Keith returned my husband Steve's call on Sunday morning; they set up a hunt for Monday morning. The goal was to shoot a Wood Duck for Laszlo to retrieve. Laszlo is an intact male black Labrador retriever. He turned twelve last week. In his hunting career with my husband (and his brothers) Laszlo retrieved well over 1000 ducks. A few geese. He gave me my first, and in the foreseeable future, only field trial ribbon - a third in the Cape Fear Qualifyng Stake right about 10 years ago.

Anyone who knows working retrievers understands that there are a few magical events for them; the primary magic is hunting. They KNOW. They learn to watch for birds, and they learn to tell the difference between waterfowl and other birds. Their hunters learn to watch the dog. The finest thing we can do for our old dogs is shoot birds over them, but they certainly know the difference between "flyer" days and the real deal. The last "flyer" day wasin early December. We wanted to give Laszlo one more hunt, a chance to relive his glory days. Keith knew Laszlo from puppyhood as he and his wife were our neighbors for many years. Keith and Steve became hunting partners, shooting birds first over our original Labrador Deidre, and then, Laszlo.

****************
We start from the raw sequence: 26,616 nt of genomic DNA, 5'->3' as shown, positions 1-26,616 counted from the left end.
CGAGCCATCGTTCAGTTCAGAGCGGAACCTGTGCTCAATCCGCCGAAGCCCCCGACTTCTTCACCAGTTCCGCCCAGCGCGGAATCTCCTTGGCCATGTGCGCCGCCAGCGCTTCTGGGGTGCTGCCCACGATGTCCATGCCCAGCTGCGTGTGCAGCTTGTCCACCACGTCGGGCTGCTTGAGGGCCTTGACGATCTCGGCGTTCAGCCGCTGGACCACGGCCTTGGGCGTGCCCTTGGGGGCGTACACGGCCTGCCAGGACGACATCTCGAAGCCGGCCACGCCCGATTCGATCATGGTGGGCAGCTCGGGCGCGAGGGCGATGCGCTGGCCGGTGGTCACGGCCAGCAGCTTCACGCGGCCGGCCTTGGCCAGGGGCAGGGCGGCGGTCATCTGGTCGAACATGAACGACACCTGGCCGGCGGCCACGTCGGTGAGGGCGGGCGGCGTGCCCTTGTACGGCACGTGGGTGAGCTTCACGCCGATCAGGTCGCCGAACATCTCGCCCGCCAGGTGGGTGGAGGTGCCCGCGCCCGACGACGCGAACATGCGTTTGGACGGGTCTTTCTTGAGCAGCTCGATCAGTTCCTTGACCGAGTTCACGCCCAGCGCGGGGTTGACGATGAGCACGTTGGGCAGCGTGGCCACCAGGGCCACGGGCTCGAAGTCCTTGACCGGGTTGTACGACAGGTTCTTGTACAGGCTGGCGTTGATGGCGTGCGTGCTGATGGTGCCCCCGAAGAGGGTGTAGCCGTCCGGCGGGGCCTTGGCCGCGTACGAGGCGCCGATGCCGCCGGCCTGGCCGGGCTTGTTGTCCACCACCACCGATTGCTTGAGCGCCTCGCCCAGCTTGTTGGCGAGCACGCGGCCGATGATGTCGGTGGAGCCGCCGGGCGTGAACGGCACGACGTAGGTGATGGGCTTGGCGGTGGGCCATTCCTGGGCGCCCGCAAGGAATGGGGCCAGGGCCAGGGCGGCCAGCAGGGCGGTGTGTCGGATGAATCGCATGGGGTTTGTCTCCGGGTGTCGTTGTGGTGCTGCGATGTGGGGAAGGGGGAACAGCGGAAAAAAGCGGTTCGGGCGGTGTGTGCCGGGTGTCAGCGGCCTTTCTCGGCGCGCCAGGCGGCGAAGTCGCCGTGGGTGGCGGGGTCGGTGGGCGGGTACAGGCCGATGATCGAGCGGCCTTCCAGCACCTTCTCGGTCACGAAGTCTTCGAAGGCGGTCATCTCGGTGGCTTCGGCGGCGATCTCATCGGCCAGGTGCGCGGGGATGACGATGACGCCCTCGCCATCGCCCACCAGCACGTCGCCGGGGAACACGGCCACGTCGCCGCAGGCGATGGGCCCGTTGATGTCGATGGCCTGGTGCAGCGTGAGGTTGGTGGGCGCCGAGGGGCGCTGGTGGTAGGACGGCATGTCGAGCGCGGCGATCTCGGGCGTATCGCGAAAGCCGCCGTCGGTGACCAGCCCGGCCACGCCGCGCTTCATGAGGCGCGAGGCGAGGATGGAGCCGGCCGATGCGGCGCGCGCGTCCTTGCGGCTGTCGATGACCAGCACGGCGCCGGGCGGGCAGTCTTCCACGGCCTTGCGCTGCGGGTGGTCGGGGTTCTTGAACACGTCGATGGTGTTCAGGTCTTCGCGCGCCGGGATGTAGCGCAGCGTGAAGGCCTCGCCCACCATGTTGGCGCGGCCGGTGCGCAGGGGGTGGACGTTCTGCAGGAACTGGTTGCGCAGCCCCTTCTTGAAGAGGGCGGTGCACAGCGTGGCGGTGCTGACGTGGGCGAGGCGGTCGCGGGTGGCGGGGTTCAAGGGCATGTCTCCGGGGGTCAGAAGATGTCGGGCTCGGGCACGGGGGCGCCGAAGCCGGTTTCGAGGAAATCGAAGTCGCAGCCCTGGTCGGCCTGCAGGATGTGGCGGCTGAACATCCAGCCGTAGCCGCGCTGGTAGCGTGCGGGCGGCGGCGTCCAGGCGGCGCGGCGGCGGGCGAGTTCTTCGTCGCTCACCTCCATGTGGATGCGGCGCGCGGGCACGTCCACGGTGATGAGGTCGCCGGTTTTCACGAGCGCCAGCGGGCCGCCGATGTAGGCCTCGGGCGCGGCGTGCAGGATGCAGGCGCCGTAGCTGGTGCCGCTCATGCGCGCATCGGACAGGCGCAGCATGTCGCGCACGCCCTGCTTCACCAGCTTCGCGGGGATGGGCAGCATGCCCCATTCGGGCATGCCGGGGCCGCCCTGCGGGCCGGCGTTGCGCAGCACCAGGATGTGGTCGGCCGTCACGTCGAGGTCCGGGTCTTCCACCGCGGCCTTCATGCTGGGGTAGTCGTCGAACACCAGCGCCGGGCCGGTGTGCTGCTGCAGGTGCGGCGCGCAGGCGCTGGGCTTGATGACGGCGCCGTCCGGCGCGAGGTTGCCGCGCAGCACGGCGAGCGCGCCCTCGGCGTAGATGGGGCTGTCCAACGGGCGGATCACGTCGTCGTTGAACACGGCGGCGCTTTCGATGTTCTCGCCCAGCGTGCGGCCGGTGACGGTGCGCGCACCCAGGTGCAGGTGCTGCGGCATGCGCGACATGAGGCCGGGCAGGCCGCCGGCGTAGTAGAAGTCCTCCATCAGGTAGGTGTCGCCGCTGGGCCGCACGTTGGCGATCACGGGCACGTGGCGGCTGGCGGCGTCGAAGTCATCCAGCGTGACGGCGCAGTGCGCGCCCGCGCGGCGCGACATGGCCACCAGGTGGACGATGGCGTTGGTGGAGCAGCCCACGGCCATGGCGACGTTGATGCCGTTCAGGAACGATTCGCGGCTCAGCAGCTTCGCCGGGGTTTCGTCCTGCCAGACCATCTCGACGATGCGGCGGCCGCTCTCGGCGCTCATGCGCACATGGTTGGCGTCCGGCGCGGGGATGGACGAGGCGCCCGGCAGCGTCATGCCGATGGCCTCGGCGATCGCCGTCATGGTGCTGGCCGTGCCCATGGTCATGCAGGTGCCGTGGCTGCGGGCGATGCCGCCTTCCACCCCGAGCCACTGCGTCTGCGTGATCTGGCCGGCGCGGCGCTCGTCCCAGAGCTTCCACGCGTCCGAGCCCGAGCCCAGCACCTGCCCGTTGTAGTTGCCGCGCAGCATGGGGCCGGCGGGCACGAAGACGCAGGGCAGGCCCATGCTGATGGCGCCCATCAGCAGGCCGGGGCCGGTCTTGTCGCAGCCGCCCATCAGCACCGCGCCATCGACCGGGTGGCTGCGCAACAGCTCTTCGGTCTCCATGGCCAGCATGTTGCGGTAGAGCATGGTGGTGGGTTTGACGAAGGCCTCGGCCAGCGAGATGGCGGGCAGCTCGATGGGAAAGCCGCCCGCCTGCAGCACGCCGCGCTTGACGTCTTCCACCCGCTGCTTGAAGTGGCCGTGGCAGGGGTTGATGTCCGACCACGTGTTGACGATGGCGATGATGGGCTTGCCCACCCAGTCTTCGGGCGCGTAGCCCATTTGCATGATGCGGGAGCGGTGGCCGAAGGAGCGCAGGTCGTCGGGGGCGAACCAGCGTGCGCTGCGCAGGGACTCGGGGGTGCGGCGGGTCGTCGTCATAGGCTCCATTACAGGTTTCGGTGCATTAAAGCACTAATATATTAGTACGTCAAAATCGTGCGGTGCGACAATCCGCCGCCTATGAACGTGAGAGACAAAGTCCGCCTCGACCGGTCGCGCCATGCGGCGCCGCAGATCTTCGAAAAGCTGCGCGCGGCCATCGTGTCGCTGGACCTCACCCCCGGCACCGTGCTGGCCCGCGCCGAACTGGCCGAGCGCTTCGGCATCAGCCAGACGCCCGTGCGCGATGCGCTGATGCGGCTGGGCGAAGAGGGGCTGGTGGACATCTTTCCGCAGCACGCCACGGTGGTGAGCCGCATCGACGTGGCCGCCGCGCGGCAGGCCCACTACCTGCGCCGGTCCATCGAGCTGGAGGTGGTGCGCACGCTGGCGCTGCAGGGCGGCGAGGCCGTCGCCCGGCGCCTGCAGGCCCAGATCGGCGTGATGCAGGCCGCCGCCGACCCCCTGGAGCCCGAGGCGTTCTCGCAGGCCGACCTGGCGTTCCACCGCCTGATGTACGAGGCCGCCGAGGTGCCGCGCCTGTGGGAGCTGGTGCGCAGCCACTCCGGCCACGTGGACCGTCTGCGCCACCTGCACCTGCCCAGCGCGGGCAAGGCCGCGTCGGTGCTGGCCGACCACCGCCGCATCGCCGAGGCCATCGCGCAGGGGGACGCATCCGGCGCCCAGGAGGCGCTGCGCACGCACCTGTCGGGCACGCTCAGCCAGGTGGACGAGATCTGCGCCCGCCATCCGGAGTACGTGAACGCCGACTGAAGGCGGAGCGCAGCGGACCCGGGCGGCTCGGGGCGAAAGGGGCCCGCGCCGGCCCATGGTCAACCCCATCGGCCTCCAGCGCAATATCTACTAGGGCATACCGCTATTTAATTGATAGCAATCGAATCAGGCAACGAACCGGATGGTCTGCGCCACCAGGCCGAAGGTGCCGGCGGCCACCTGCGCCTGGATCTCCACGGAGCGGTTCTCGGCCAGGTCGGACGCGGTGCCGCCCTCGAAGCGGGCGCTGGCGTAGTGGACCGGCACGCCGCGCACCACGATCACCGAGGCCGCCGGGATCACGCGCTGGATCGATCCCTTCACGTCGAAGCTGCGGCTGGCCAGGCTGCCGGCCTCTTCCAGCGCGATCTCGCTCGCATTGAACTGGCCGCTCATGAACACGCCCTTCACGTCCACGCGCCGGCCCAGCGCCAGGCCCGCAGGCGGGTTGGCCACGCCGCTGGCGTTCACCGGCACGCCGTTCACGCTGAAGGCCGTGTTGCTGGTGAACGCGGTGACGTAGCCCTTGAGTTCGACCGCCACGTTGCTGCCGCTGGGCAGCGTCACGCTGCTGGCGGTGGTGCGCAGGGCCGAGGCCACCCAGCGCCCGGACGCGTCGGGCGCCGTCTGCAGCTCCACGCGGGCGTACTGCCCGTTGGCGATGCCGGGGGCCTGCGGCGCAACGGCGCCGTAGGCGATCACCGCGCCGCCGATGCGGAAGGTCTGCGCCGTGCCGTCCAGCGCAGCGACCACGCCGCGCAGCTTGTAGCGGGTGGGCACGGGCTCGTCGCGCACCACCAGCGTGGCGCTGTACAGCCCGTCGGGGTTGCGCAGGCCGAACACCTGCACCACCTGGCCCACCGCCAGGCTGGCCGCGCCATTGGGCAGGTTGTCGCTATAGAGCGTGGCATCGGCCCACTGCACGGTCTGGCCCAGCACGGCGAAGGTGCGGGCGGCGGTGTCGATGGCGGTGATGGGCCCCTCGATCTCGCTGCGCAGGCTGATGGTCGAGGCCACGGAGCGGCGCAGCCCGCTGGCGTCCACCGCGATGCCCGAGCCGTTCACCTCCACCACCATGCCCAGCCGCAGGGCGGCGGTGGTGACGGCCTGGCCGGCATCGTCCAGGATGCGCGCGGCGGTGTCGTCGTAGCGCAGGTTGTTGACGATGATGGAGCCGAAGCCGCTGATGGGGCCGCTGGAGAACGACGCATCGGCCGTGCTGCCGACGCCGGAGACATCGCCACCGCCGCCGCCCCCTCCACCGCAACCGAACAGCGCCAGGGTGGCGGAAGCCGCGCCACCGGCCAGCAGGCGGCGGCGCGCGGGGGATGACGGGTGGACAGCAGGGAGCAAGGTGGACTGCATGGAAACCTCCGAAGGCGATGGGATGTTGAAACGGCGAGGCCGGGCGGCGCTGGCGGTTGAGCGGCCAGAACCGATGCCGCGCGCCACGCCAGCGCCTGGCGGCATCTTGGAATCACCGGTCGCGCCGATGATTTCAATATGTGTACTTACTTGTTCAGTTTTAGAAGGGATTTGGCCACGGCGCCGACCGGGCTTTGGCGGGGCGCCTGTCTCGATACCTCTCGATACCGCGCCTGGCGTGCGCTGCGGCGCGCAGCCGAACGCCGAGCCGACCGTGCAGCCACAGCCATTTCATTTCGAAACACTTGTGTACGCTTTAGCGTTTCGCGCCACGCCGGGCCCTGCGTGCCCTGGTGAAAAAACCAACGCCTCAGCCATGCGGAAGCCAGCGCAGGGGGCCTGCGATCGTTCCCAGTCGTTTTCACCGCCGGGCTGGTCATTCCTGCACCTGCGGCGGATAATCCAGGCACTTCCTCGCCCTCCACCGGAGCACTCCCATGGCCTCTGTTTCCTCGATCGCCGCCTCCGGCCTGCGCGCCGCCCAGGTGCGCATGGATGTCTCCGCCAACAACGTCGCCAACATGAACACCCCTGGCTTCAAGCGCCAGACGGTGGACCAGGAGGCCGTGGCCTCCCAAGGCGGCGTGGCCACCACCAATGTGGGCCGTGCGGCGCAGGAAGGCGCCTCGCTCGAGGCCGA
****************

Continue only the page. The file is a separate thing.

Of course Monday had to be quite possibly the coldest day of what passes for winter here; 24 degrees at the house, 19 a little further inland at the Holly Shelter Game Lands. The waders, the parka, the shotgun and the neoprene dog vest were in the living room, all the *stuff* needed to prepare for the hunt. Laszlo knew what was going on, even though he hadn't been hunting for about two years. Steve and Keith met at 5 a.m., were in the marsh and ready to hunt by 6. The woodies came in, and Keith hit a difficult shot, with the bird landing in thick cover about 15 yards behind where they were set up. Laszlo watched the bird go down, marked its fall,
when sent he went right to the area and then, in true "senile old fart" fashion decided to check out some other stuff before getting down to business. When redirected back to the job at hand, Laszlo picked up the bird, but decided to take the long route back to Steve. I suppose you could call it a victory lap. He was quite puffed up with himself.

This afternoon Steve let Laszlo de-feather and eat his Woodie. He also got him some oysters; this dog did love an oyster roast.

Last summer we found out he had arrhythmia and we have known his kidneys were not his finest feature for about 2 years. When we returned from our fabulous Christmas vacation in Arizona, his vet came to DogTrain and kindly, gently told me he had discovered while we were gone that Laz had oral melanoma. Our options were hack out part of his jawbone or traipse up to Raleigh every week for some newly developed oral melanoma vaccine which
might have bought him/us another 3 to 6 months. Given his age and aforementioned health issues we elected to do nothing except work at quality of life for his remaining time.

That vet, our friend John Killoran, came to our home, and tonight sent Laszlo over the bridge.

Laz is at duck camp forever.

Diane Gallagher


DOGTRAIN • 1038 South Kerr Avenue • Wilmington, NC 28403 • 1 (910) 395-4399 •